The real question for me today, however, is – how can I live well? Let me count the ways (apologies to Elizabeth Barratt Browning). I just don’t know how to live with secondary cancer and it’s not as if I can just be because that doesn’t seem possible, either. I find it very difficult to explain or describe how it feels to be in my situation. I talk to bereaved friends and tell them there is no one way to mourn someone, no right way, just the way you do it. I should apply the same logic and empathy to myself but I find it difficult. I suppose I am mourning my loss of life – the things ahead of me which I will never be around to see or do. And not knowing when that point will come is, of course, a real bugbear with me as I am a real planner. At the same time, when someone does advance a tentative theory as to how long I might live, I rail against it and feel murderous. The bottom line is I don’t want to die of cancer and not having any choice in the matter I find very difficult. Another stick to beat myself with is worrying about the future instead of getting on with the here and now. Taking time to smell the daisies, coffee or whatever you choose.
In my birth family, idleness is seen as a huge crime so relaxing and watching the world go by often leaves me feeling gulity, that I’ve missed out on something else I should be doing. Old family messages are horrible things. Strong, identifiable and yet difficult to get rid of. You would think by now I could just say “Fuck it” but there’s still a little gritty bit of something inside me that rubs and yet, unlike the oyster, it won’t produce any pearls. Today I try a limited amount of screaming, upsetting the dogs and Mr Mason and possibly bewildering the neighbours. The latter I don’t mind about but all screaming really leaves me with is a headache and sore throat, no peace.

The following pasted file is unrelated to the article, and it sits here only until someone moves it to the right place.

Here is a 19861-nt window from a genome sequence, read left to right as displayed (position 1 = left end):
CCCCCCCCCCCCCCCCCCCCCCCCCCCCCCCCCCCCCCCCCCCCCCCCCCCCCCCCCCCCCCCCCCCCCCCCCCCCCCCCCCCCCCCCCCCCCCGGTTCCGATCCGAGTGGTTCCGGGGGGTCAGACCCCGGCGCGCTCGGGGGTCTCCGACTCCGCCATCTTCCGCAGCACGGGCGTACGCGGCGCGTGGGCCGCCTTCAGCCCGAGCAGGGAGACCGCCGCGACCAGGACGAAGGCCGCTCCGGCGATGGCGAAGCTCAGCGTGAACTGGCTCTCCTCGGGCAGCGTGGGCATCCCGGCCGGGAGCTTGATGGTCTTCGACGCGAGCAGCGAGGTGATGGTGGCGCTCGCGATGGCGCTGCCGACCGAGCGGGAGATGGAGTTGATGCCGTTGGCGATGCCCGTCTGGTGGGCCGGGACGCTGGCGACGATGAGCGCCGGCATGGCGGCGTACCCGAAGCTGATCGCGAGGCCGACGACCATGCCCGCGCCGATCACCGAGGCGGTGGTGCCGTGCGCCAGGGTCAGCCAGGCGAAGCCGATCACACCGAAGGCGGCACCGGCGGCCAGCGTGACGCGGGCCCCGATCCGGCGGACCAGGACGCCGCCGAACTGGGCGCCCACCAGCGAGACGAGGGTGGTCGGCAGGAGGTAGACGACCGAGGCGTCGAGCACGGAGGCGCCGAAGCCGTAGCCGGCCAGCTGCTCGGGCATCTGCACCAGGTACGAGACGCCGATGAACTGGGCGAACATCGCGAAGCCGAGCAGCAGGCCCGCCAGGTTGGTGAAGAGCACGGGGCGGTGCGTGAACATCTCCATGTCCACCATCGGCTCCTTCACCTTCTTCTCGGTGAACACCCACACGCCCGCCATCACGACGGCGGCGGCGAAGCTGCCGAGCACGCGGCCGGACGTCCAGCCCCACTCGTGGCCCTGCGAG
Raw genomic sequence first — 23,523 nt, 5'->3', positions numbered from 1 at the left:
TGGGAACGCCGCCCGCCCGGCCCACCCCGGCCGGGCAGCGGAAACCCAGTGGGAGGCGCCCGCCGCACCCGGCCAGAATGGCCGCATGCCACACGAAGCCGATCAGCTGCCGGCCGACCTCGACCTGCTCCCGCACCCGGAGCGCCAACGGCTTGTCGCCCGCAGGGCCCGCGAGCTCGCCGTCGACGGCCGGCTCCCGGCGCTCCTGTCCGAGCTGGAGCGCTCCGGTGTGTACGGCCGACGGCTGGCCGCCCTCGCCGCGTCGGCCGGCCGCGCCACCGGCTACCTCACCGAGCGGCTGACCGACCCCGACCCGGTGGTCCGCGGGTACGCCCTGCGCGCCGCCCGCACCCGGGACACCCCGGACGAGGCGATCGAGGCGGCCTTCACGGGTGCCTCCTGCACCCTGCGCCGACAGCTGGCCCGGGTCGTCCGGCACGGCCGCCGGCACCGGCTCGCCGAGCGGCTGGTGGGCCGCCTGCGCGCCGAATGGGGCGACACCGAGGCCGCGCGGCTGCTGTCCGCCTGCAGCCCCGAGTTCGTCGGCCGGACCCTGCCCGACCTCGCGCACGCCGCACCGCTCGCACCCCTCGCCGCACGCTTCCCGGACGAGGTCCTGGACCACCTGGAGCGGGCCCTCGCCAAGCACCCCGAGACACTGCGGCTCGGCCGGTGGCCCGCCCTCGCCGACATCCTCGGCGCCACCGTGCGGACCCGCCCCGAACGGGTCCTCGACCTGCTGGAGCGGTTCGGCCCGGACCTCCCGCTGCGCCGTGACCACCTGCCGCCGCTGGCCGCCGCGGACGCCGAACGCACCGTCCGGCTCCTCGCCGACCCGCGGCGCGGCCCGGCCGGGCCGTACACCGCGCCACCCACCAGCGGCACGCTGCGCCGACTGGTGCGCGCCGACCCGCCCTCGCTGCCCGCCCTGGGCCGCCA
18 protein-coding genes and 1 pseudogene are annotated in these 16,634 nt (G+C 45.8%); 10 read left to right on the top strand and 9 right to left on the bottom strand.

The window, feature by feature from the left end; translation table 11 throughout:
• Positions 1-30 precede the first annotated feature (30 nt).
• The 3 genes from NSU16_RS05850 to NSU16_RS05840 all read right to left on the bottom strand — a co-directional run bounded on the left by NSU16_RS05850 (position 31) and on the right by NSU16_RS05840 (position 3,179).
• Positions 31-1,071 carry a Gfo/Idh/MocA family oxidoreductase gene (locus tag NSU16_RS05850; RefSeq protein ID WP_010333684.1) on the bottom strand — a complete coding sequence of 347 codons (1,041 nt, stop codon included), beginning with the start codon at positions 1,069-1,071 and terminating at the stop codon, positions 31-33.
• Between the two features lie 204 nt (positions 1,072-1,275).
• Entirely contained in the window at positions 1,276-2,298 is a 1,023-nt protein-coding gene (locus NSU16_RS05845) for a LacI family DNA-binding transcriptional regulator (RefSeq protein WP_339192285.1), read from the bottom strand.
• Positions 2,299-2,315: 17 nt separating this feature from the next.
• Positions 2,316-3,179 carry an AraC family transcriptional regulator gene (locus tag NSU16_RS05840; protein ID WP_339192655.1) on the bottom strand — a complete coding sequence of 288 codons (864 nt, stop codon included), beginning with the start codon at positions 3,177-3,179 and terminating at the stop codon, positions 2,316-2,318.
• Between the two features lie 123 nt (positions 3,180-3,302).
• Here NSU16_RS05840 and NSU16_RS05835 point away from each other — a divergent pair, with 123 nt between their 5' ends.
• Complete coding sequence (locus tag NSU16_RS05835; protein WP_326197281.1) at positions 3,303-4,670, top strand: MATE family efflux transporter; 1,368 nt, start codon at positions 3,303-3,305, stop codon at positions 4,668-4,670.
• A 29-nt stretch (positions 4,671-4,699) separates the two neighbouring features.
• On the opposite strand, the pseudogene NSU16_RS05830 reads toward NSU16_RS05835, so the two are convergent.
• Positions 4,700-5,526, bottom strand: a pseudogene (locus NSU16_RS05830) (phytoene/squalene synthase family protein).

Eventually I manage to get myself on track. I spend a long time in the shower, making the water as hot as I can stand and that feels good. I potter around the garden with the dogs which eventually leads to a little weeding and then picking up windfalls and then we are sorting and wrapping apples for the winter. As I write, Mr Mason is in the kitchen peeling and chopping apples for our various ways of preserving them. A couple of years ago, I would have led the preserving charge with verve and enthusiasm. These days, I don’t quite have the spark. Not at the moment, anyway. But things can always change.
And having put a tremendous amount of faith into a politician, my message for Jeremy Corbyn today is this: